Punch, or the London Charivari, Volume 1, Complete eBook

This eBook from the Gutenberg Project consists of approximately 1,359 pages of information about Punch, or the London Charivari, Volume 1, Complete.

TO CAPITALISTS.

It is rumoured that Macready is desirous of disposing of his “manners” previous to becoming manager, when he will have no further occasion for them.  They are in excellent condition, having been very little used, and would be a desirable purchase for any one expecting to move within the sphere of his management.

* * * * *

REASON’S NE PLUS ULTRA.

  A point impossible for mind to reach—­
  To find the meaning of a royal speech.

* * * * *

AN APPROPRIATE NAME.

The late Queen of the Sandwich Islands, and the first convert to Christianity in that country, was called Keopalani, which means—­“the dropping of the clouds from Heaven.”

EPIGRAM ON THE ABOVE.

  This name’s the best that could be given,
    As will by proof be quickly seen;
  For, “dropping from the clouds of Heaven,”
    She was, of course, the raining Queen.

* * * * *

CAUTION TO SPORTSMEN.

Our gallant friend Sibthorp backed himself on the 1st of September to bag a hundred leverets in the course of the day.  He lost, of course; and upon being questioned as to his reason for making so preposterous a bet, he confessed that he had been induced to do so by the specious promise of an advertisement, in which somebody professed to have discovered “a powder for the removal of superfluous hairs.”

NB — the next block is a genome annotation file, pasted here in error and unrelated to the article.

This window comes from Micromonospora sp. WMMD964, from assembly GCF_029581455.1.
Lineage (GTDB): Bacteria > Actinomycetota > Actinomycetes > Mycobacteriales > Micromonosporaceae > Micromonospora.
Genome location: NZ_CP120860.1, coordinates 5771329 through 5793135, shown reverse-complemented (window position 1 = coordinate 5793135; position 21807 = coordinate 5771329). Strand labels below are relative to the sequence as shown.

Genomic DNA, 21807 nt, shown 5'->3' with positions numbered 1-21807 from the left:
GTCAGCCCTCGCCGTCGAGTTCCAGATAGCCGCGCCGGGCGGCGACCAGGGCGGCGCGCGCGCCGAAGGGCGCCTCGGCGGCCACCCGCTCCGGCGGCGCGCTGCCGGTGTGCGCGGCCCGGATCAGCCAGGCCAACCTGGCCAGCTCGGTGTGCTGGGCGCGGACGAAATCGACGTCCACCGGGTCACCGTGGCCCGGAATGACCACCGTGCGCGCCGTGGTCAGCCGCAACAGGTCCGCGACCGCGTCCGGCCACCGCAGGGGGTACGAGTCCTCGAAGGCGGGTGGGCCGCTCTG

* * * * *

OUT OF SEASON.

A LYRIC, BY THE LAST MAN—­IN TOWN.

  Chaos returns! no soul’s in town! 
    And darkness reigns where lamps once brightened;
  Shutters are closed, and blinds drawn down—­
    Untrodden door-steps go unwhitened! 
  The echoes of some straggler’s boots
    Alone are on the pavement ringing
  While ’prentice boys, who smoke cheroots,
    Stand critics to some broom-girl’s singing.

  I went to call on Madame Sims,
    In a dark street, not far from Drury;
  An Irish crone half-oped the door. 
    Whose head might represent a fury. 
  “At home, sir?” “No! (whisper)—­but I’ll presume
    To tell the truth, or know the raison
  She dines—­tays—­lives—­in the back room,
    Bekase ’tis not the London saison.”

  From thence I went to Lady Bloom’s,
    Where, after sundry rings and knocking,
  A yawning, liveried lad appear’d,
    His squalid face his gay clothes mocking
  I asked him, in a faltering tone—­
    The house was closed—­I guess’d the reason—­
  “Is Lady B.’s grand-aunt, then, gone?”—­
    “To Ramsgate, sir!—­until next season!”

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Punch, or the London Charivari, Volume 1, Complete from Project Gutenberg. Public domain.
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